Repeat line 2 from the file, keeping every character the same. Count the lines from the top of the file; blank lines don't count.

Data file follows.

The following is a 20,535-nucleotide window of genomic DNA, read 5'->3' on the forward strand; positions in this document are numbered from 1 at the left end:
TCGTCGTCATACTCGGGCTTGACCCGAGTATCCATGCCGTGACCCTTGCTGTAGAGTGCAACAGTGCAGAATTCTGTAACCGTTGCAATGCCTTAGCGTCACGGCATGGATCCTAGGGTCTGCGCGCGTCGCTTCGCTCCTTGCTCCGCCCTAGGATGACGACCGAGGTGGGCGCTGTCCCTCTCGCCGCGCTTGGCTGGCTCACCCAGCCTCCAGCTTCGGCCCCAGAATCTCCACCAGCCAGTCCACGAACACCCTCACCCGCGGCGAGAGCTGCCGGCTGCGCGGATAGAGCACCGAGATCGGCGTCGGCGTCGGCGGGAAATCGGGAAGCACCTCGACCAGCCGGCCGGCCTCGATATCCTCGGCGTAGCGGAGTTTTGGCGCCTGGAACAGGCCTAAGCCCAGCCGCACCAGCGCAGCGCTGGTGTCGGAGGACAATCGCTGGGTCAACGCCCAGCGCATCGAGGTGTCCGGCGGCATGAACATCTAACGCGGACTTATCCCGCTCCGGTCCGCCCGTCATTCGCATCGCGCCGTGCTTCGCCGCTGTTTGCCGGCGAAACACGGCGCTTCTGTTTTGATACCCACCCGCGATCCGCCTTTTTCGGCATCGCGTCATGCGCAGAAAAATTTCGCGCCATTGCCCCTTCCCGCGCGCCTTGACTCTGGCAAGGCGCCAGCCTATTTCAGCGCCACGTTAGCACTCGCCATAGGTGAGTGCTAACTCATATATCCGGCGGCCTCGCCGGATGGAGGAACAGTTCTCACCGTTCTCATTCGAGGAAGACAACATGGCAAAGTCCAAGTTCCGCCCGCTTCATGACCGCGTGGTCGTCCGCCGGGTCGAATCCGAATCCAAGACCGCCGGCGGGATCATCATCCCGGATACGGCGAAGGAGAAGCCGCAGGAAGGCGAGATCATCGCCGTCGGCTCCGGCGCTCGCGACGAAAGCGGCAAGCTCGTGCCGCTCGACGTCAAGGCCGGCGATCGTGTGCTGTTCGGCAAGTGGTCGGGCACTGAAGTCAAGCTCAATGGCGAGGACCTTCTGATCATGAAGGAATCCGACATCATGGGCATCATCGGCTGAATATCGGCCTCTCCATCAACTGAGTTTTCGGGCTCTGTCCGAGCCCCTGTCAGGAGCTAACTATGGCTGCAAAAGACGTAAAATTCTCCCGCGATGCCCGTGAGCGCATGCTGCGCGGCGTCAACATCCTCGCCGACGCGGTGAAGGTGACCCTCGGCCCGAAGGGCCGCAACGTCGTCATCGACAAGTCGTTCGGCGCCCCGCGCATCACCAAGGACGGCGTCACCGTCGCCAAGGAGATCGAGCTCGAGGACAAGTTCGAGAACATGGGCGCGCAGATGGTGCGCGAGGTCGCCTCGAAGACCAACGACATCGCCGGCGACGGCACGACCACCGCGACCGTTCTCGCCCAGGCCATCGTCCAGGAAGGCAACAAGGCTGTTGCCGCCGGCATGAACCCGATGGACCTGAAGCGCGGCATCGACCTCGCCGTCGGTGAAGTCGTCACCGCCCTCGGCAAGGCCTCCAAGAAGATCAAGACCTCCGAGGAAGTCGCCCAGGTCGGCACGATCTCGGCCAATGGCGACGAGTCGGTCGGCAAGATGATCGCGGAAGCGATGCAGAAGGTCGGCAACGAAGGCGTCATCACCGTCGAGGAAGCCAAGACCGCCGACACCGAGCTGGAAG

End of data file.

TCGTCGTCATACTCGGGCTTGACCCGAGTATCCATGCCGTGACCCTTGCTGTAGAGTGCAACAGTGCAGAATTCTGTAACCGTTGCAATGCCTTAGCGTCACGGCATGGATCCTAGGGTCTGCGCGCGTCGCTTCGCTCCTTGCTCCGCCCTAGGATGACGACCGAGGTGGGCGCTGTCCCTCTCGCCGCGCTTGGCTGGCTCACCCAGCCTCCAGCTTCGGCCCCAGAATCTCCACCAGCCAGTCCACGAACACCCTCACCCGCGGCGAGAGCTGCCGGCTGCGCGGATAGAGCACCGAGATCGGCGTCGGCGTCGGCGGGAAATCGGGAAGCACCTCGACCAGCCGGCCGGCCTCGATATCCTCGGCGTAGCGGAGTTTTGGCGCCTGGAACAGGCCTAAGCCCAGCCGCACCAGCGCAGCGCTGGTGTCGGAGGACAATCGCTGGGTCAACGCCCAGCGCATCGAGGTGTCCGGCGGCATGAACATCTAACGCGGACTTATCCCGCTCCGGTCCGCCCGTCATTCGCATCGCGCCGTGCTTCGCCGCTGTTTGCCGGCGAAACACGGCGCTTCTGTTTTGATACCCACCCGCGATCCGCCTTTTTCGGCATCGCGTCATGCGCAGAAAAATTTCGCGCCATTGCCCCTTCCCGCGCGCCTTGACTCTGGCAAGGCGCCAGCCTATTTCAGCGCCACGTTAGCACTCGCCATAGGTGAGTGCTAACTCATATATCCGGCGGCCTCGCCGGATGGAGGAACAGTTCTCACCGTTCTCATTCGAGGAAGACAACATGGCAAAGTCCAAGTTCCGCCCGCTTCATGACCGCGTGGTCGTCCGCCGGGTCGAATCCGAATCCAAGACCGCCGGCGGGATCATCATCCCGGATACGGCGAAGGAGAAGCCGCAGGAAGGCGAGATCATCGCCGTCGGCTCCGGCGCTCGCGACGAAAGCGGCAAGCTCGTGCCGCTCGACGTCAAGGCCGGCGATCGTGTGCTGTTCGGCAAGTGGTCGGGCACTGAAGTCAAGCTCAATGGCGAGGACCTTCTGATCATGAAGGAATCCGACATCATGGGCATCATCGGCTGAATATCGGCCTCTCCATCAACTGAGTTTTCGGGCTCTGTCCGAGCCCCTGTCAGGAGCTAACTATGGCTGCAAAAGACGTAAAATTCTCCCGCGATGCCCGTGAGCGCATGCTGCGCGGCGTCAACATCCTCGCCGACGCGGTGAAGGTGACCCTCGGCCCGAAGGGCCGCAACGTCGTCATCGACAAGTCGTTCGGCGCCCCGCGCATCACCAAGGACGGCGTCACCGTCGCCAAGGAGATCGAGCTCGAGGACAAGTTCGAGAACATGGGCGCGCAGATGGTGCGCGAGGTCGCCTCGAAGACCAACGACATCGCCGGCGACGGCACGACCACCGCGACCGTTCTCGCCCAGGCCATCGTCCAGGAAGGCAACAAGGCTGTTGCCGCCGGCATGAACCCGATGGACCTGAAGCGCGGCATCGACCTCGCCGTCGGTGAAGTCGTCACCGCCCTCGGCAAGGCCTCCAAGAAGATCAAGACCTCCGAGGAAGTCGCCCAGGTCGGCACGATCTCGGCCAATGGCGACGAGTCGGTCGGCAAGATGATCGCGGAAGCGATGCAGAAGGTCGGCAACGAAGGCGTCATCACCGTCGAGGAAGCCAAGACCGCCGACACCGAGCTGGAAG